I often take my camera with me wherever I go, because I never know when I will see something that I want to share with all of you.

So, I was spending the other evening looking through my pictures on my laptop, while my kids were watching a DVD (the Pixar movie, “Cars” – which I admit, I like too).

Well, I came across a photo that I took last year at a local nursery.  I had accompanied my mother to the nursery to help her select 3 pecan trees for Double S Farms.

I must admit that whenever I visit a nursery, I am rather like a kid in a candy store and I spent a lot of time looking at plants and taking pictures.  I’m not sure how much help I was to my mother, since I was so distracted 😉

Well, I saw a very interesting fountain.  Now, there wasn’t any water in this fountain.  Instead, it was full of plants…

I just love this….don’t you?

(If you look closely, one of the resident chickens is looking for insects for lunch).

Flowering annuals would be best for the top two tiers since the amount of soil they can hold is rather shallow.  Can you imagine how beautiful it would look, overflowing with flowering annuals?

The base looks great with flowering perennials.  You could also plant some herbs as well.

So while I am very inspired by this idea of transforming a fountain – I don’t have one.

But, maybe you do….

Noelle Johnson, aka, 'AZ Plant Lady' is a horticulturist, certified arborist, and landscape consultant who helps people learn how to create, grow, and maintain beautiful desert gardens that thrive in a hot, dry climate. She does this through her consulting services, her online class Desert Gardening 101, and her monthly membership club, Through the Garden Gate. As she likes to tell desert-dwellers, "Gardening in the desert isn't hard, but it is different."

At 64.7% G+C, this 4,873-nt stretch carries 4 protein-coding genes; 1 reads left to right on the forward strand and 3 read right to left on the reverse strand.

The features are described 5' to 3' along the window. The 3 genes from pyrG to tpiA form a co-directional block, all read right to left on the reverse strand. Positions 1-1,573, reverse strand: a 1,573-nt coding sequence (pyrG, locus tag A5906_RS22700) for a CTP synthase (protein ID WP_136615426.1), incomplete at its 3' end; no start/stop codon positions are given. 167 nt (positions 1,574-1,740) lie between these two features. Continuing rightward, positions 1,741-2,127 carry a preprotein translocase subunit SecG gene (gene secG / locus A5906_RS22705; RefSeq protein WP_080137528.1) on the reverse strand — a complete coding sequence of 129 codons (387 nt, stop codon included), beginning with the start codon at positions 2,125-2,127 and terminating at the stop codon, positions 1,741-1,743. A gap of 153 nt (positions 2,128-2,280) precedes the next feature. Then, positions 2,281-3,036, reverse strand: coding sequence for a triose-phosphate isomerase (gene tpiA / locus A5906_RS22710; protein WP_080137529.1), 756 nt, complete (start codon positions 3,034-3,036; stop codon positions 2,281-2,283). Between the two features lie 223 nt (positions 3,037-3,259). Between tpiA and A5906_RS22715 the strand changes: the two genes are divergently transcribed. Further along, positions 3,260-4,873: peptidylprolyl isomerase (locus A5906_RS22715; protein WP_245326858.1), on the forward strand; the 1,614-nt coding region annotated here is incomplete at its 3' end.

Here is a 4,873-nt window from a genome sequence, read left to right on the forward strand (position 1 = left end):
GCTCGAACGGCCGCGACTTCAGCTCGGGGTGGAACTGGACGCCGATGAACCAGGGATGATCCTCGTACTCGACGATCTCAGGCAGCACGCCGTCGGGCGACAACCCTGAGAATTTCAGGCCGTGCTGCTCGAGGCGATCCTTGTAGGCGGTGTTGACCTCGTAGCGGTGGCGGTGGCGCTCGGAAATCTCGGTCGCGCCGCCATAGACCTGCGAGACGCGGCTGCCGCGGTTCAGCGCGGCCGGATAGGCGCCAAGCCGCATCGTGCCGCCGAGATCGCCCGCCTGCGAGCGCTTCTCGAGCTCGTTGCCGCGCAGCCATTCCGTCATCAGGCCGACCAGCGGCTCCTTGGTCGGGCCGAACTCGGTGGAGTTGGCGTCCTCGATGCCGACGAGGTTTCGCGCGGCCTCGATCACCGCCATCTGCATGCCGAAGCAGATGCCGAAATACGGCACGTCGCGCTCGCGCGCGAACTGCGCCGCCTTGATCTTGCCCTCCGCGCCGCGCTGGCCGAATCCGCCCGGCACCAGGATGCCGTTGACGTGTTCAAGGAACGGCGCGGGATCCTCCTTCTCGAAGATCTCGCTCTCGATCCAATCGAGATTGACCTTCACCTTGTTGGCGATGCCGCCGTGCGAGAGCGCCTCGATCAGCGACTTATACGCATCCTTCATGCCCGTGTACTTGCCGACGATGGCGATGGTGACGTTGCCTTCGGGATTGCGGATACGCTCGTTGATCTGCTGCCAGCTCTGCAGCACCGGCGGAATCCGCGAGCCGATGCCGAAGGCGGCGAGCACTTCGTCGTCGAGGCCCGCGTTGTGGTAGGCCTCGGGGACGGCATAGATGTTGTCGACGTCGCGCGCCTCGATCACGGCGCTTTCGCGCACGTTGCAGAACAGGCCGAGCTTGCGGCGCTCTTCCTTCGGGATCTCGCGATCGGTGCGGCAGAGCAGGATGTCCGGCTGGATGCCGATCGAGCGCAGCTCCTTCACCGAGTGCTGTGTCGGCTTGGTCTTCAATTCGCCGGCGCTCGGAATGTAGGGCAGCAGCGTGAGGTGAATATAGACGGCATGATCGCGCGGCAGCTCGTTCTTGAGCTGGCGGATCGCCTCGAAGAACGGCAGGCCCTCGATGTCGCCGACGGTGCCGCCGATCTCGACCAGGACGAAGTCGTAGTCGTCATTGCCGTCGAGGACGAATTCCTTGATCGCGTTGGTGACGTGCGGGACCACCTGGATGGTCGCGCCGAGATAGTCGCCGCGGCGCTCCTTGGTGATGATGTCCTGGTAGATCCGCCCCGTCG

7 replies
  1. Ginny
    Ginny says:

    I planted a fern and some impatiens in a firebowl – kind of like one layer of the fountain. And I like "Cars", too – watched it not long ago with my grandson 🙂

  2. Bernie
    Bernie says:

    It's been such a long while since I popped in to visit … just not enough hours in the day to visit blogging land … and I'm so pleased I did today. What a fabulous idea you've shared in this post. This would be something I would like to try in a particularly tricky spot out in my courtyard garden.

  3. Toni - Signature Gardens
    Toni - Signature Gardens says:

    My pond guy says sooner or later most people turn their fountains into planters because they can be so temperamental and difficult to change out the pumps. I did this for one client and we planted sedums in the different layers. Must have good drainage for sedums, though, so might have to drill additional holes in the fountain.

  4. Pam's English Garden
    Pam's English Garden says:

    Dear Noelle, Sorry I haven't left a message lately, but I have stopped by to read your blog from time to time. I am enjoying your Birds & Blooms posts, too. The fountain as a planter is a great idea. Now I want one. P. x

  5. Arlie
    Arlie says:

    I have a fountain that quit working and the estimate to fix it was through the roof. I like the idea of turning it into a planter very much. Mine has three tiers like this one. My only concern is will it drain properly when the monsoon comes? (I live in southern, AZ, too.) – Arlie Jarels

Comments are closed.